New niches

Not one to miss out on a niche supply-and-demand market, Slack realized that precision leveled fields would offer a cost-effective opportunity to get back into raising crawfish fed organic bait."

"Now with laser leveling we can harvest every acre for crawfish," said Slack, who was a pioneer years ago in bringing crawfish farming to the area.

Before precision leveling, he noted that they were only able to put crawfish traps in 65 percent of the fields. He attributes this to the fact that high land areas made water levels inadequate for growing crawfish.

This year is the first time that Slack and Waller have raised crawfish in awhile. Waller said they harvested about 50,000 to 70,000 pounds from their fields. They averaged $1.20 to $2 a pound.

About 70 percent are sold wholesale and 30 percent are sold retail."

We had some real pretty crawfish. For a first year getting back into it, I thought we did real well," Waller said.

Jefferson County, Texas rice farmers Cecil Slack (left) and Shane Waller (right, Slack�s son-in-law) were each honored as the Farmer of the Year at the 41st Annual Texas Rice Festival in Winnie. The Slack Family owns and operates Texas Best Organics in China, Texas.

 Shane Waller (left) and Cecil Slack (right) watch as aerial seeding takes place over their rice fields this spring. One airplane load of seed can cover an estimated 12 acres.

Jefferson County, Texas rice farmers Cecil Slack (left) and Shane Waller (right, Slack�s son-in-law) were each honored as the Farmer of the Year at the 41st Annual Texas Rice Festival in Winnie. The Slack Family owns and operates Texas Best Organics in China, Texas.

Shane Waller (left) and Cecil Slack (right) watch as aerial seeding takes place over their rice fields this spring. One airplane load of seed can cover an estimated 12 acres.

Careful not to spill a seed on the ground, Shane Waller holds a handful of seed from one of the 1,200 pound bags of seed being loaded into the plane for aerial seeding of rice fields. Careful not to spill a seed on the ground, Shane Waller holds a handful of seed from one of the 1,200 pound bags of seed being loaded into the plane for aerial seeding of rice fields.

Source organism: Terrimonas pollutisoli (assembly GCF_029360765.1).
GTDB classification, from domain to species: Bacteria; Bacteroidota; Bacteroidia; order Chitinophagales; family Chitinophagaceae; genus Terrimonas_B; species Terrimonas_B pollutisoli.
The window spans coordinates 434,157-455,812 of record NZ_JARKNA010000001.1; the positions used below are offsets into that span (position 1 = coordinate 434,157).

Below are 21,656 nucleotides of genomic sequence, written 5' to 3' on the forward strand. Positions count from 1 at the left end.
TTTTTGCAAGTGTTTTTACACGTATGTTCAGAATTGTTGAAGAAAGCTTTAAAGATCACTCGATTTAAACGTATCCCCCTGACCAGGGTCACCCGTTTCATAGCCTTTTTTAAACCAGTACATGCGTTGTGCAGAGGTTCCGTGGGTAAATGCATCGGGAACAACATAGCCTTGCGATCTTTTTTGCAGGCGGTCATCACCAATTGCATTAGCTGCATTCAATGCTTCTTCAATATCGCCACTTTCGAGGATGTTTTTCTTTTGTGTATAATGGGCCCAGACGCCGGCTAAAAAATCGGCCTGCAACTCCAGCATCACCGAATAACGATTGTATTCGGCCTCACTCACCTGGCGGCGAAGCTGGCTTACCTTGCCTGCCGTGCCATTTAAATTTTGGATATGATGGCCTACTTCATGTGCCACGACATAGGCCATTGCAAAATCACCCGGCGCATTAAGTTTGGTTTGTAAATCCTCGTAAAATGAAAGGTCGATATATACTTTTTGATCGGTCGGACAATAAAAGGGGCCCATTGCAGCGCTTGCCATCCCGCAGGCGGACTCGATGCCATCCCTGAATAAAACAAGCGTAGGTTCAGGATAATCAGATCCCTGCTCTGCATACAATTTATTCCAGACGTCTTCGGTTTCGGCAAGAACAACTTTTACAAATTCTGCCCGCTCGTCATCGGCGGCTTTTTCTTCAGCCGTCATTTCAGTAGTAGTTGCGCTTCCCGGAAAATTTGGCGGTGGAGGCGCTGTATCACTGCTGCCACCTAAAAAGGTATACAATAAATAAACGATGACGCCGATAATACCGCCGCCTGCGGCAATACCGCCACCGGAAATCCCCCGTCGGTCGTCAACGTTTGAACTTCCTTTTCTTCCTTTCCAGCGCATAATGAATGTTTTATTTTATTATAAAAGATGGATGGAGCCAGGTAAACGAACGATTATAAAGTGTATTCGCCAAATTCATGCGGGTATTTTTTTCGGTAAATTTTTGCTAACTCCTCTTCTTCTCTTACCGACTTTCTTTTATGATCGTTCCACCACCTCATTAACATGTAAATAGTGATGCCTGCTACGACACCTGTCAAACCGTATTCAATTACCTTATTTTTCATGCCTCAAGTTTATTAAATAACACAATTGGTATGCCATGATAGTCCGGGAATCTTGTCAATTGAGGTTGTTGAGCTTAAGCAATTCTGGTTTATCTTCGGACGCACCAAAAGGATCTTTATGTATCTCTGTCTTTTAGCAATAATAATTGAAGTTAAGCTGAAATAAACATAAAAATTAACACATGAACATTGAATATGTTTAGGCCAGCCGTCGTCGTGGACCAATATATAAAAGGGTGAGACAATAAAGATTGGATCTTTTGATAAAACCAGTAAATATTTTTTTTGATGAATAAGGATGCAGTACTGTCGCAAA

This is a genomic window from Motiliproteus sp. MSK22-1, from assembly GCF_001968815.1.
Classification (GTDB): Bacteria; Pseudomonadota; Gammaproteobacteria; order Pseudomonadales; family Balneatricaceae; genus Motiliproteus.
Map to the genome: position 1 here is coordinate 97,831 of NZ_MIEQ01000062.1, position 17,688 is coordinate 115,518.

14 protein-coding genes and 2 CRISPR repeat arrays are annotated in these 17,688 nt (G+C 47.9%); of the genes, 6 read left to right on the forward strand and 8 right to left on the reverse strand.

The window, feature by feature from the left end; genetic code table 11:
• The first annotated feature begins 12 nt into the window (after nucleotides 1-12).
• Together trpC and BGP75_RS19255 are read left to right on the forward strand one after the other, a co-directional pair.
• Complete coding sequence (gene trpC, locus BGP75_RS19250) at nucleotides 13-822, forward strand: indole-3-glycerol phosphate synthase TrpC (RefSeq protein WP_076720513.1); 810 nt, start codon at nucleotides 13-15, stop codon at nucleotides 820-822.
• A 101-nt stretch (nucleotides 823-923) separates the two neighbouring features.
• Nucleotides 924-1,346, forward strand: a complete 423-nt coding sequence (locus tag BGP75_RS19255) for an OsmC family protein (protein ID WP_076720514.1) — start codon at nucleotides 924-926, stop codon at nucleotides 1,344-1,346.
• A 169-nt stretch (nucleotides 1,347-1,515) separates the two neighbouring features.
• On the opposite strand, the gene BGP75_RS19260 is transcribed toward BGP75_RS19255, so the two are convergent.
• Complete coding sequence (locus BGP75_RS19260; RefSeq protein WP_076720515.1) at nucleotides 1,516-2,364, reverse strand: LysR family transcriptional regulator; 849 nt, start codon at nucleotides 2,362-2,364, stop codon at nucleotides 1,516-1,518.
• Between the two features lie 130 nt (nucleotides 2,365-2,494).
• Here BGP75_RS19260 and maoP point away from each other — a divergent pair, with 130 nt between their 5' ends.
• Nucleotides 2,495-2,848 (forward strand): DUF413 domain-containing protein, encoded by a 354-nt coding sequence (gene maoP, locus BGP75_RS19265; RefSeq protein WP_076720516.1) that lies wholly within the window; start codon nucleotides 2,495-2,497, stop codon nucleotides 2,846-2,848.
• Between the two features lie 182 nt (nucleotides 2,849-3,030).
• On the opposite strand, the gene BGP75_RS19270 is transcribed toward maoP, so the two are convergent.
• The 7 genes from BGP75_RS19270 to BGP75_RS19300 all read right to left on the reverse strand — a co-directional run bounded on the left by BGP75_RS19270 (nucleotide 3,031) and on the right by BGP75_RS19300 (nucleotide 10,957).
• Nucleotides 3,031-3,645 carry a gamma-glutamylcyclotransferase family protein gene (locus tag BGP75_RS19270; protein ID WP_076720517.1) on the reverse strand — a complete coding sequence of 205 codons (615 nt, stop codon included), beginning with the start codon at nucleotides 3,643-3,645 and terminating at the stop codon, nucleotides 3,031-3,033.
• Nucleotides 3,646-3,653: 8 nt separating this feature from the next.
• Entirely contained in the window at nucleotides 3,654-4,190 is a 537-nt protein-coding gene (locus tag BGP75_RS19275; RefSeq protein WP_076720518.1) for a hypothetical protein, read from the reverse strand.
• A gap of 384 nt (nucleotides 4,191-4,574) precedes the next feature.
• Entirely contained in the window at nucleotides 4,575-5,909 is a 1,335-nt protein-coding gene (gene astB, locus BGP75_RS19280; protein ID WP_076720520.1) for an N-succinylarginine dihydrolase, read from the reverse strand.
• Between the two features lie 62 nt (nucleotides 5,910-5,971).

Careful not to spill a seed on the ground, Shane Waller holds a handful of seed from one of the 1,200 pound bags of seed being loaded into the plane for aerial seeding of rice fields.

Texas Best Organics state-of-the-art mill is 6,000 square feet and is located in China, Texas. The milling process includes steps such as cleaning, dehusking, separating brown rice from paddy rice, polishing paddy rice and a sifting machine to remove broken pieces. There also is a digital rice color sorter. This year is the first time that Cecil Slack and Shane Waller have raised crawfish in awhile. Waller said they harvested about 50,000 to 70,000 pounds from their fields. They averaged $1.20 to $2 a pound.This year is the first time that Cecil Slack and Shane Waller have raised crawfish in awhile. Waller said they harvested about 50,000 to 70,000 pounds from their fields. They averaged $1.20 to $2 a pound.

Texas Best Organics state-of-the-art mill is 6,000 square feet and is located in China, Texas. The milling process includes steps such as cleaning, dehusking, separating brown rice from paddy rice, polishing paddy rice and a sifting machine to remove broken pieces. There also is a digital rice color sorter.

This year is the first time that Cecil Slack and Shane Waller have raised crawfish in awhile. Waller said they harvested about 50,000 to 70,000 pounds from their fields. They averaged $1.20 to $2 a pound.